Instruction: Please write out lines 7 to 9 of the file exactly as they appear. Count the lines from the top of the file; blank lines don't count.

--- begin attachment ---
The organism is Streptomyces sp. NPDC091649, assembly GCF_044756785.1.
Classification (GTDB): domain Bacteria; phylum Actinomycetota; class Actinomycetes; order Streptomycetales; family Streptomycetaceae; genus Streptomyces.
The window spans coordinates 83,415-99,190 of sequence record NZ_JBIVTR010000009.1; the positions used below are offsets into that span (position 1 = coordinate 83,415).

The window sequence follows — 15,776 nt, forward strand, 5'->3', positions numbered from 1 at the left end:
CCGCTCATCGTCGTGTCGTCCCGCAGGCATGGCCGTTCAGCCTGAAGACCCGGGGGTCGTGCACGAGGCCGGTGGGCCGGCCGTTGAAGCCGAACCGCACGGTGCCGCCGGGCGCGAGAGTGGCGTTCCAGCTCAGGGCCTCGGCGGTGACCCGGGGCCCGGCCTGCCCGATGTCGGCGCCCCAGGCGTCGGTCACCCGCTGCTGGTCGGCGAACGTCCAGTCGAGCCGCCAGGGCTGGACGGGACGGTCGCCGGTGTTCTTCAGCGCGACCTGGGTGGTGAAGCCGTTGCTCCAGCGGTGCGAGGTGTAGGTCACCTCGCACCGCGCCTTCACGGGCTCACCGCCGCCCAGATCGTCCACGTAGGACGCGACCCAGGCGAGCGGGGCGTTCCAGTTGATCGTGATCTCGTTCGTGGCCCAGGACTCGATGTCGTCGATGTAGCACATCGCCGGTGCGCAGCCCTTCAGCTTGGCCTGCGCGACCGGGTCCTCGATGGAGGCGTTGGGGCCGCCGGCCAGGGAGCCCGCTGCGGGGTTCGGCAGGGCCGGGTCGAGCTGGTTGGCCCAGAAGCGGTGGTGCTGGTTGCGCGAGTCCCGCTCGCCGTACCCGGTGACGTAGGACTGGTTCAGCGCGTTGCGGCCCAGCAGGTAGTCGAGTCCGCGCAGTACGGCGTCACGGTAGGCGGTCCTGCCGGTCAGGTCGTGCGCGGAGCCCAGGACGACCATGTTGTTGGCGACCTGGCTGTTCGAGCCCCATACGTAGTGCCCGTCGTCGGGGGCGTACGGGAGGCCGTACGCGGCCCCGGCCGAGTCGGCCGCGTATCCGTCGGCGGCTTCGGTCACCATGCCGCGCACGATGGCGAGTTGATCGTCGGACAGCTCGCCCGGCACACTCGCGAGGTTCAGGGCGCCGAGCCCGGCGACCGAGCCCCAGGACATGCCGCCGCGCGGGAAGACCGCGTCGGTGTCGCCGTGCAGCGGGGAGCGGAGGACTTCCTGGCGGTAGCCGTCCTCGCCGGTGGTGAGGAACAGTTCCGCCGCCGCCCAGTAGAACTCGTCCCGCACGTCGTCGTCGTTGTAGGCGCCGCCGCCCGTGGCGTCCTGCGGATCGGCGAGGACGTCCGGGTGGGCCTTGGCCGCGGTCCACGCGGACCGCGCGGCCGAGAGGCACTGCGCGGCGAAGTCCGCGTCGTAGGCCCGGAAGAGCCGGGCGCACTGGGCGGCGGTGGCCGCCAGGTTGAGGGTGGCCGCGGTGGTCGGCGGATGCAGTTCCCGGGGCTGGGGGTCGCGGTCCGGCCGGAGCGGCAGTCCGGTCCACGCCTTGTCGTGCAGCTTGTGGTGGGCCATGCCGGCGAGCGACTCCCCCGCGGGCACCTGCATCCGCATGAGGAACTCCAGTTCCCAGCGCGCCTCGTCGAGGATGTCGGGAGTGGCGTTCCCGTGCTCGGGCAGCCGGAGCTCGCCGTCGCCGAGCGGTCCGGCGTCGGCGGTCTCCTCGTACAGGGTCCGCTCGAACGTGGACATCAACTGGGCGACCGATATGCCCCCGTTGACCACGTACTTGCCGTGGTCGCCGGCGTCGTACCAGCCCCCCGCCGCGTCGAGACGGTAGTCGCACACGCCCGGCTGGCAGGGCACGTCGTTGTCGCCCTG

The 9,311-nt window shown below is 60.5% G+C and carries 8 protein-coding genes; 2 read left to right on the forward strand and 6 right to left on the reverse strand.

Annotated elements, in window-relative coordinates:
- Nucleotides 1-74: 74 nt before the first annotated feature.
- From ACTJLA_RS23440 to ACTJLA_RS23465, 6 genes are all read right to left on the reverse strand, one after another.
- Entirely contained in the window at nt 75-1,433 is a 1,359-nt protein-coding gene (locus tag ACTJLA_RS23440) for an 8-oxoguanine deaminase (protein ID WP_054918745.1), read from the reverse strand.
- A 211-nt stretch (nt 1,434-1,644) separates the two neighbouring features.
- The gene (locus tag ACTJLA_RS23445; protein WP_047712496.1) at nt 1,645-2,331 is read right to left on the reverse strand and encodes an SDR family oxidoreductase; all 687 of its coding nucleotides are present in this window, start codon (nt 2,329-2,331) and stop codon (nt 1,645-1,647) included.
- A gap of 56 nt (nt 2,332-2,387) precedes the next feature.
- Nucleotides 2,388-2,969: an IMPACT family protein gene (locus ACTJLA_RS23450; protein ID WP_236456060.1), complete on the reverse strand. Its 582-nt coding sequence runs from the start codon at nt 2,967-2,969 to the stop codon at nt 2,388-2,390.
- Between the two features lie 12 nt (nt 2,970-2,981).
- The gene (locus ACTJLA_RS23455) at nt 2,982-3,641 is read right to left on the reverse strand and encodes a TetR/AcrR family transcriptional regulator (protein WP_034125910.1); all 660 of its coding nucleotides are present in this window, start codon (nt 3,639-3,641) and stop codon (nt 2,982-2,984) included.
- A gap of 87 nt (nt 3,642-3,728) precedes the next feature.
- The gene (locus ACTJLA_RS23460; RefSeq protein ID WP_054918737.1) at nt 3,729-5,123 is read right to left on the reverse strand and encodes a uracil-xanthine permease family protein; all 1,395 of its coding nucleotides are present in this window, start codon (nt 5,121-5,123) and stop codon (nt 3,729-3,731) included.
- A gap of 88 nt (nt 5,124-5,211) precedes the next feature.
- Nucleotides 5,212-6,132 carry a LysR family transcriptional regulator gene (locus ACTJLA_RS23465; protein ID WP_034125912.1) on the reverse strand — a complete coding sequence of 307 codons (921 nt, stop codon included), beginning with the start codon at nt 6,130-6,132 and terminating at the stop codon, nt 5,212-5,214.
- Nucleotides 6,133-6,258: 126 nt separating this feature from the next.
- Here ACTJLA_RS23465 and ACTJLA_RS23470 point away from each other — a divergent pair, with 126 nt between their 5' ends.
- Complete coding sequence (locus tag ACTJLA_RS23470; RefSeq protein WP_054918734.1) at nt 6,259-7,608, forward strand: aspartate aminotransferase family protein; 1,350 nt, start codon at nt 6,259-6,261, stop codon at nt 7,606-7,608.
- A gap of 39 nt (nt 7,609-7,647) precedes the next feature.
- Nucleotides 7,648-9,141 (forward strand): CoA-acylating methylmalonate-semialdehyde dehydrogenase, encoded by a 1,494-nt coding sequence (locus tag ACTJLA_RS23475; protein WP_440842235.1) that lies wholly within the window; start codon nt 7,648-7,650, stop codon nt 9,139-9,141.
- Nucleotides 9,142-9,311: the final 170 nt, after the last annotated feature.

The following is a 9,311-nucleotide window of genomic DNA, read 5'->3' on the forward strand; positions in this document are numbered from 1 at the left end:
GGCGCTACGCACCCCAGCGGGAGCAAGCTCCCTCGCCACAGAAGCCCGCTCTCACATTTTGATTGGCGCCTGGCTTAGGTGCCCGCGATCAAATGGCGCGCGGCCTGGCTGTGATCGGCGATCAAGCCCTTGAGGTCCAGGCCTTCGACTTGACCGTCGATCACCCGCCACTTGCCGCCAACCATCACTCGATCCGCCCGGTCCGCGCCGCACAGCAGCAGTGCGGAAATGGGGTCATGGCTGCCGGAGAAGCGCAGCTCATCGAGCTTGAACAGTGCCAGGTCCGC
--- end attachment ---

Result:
Annotated elements, in window-relative coordinates:
- Nucleotides 1-74: 74 nt before the first annotated feature.
- From ACTJLA_RS23440 to ACTJLA_RS23465, 6 genes are all read right to left on the reverse strand, one after another.